This species is known from the Gran Sabana region of southeastern Venezuela. It might occur a little more widely. It has been recorded from 800-1,250m asl.
Habitat and Ecology
This species is an inhabitant of savannahs (natural and human induced by fire destruction of original moist tropical forest). Duellman (1997) reported that this species was found in cloud forests on the slopes of the Sierra de Lema and in the Gran Sabana region of southeastern Venezuela, under rocks and logs by day and on open ground at night, especially at the edges of small ponds and slow-moving streams. In heavy rains they begin to call a lot. They lay masses of eggs in foam nests, and the tadpoles develop in water.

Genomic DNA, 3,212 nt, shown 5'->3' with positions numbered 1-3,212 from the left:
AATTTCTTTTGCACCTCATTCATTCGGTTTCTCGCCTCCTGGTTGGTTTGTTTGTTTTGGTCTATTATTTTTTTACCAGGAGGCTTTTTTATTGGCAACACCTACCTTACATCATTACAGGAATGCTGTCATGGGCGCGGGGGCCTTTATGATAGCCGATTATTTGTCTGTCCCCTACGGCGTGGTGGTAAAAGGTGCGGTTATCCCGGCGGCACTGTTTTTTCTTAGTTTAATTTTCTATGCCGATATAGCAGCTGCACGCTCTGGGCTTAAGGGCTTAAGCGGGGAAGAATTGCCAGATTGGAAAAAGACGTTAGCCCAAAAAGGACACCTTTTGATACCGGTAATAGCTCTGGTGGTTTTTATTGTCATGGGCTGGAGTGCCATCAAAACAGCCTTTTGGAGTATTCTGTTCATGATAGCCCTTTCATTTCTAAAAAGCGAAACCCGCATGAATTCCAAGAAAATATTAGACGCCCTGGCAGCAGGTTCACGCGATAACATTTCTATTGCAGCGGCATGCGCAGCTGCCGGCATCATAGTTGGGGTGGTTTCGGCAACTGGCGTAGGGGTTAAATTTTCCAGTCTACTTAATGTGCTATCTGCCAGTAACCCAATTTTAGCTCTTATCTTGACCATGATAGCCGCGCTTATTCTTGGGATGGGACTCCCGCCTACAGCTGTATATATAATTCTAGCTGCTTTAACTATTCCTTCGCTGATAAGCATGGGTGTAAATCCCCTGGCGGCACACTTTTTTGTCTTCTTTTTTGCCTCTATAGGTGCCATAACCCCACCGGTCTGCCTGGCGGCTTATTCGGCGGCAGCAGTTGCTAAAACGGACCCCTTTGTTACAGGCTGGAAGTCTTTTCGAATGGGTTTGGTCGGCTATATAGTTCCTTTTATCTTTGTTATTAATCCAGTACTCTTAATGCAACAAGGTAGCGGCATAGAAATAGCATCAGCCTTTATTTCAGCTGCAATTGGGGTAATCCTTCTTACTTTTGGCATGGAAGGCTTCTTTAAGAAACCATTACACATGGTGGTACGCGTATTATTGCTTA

It is a common species within its range.
Fires are a threat to the species' habitat locally, but in general it is not significantly threatened.
Its range includes Canaima National Park, in Bolivar State, Venezuela.
Red List Status
Least Concern (LC)
Listed as Least Concern since, although its Extent of Occurrence is probably less than 20,000 km2, it occurs in an area of extensive, suitable habitat which appears not to be under significant threat, it has a presumed large population, and it is unlikely to be declining fast enough to qualify for listing in a more threatened category.
Celsa Señaris, Enrique La Marca 2004. Leptodactylus sabanensis. The IUCN Red List of Threatened Species 2004: e.T57165A11593989. http://dx.doi.org/10.2305/IUCN.UK.2004.RLTS.T57165A11593989.en .Downloaded on 22 January 2019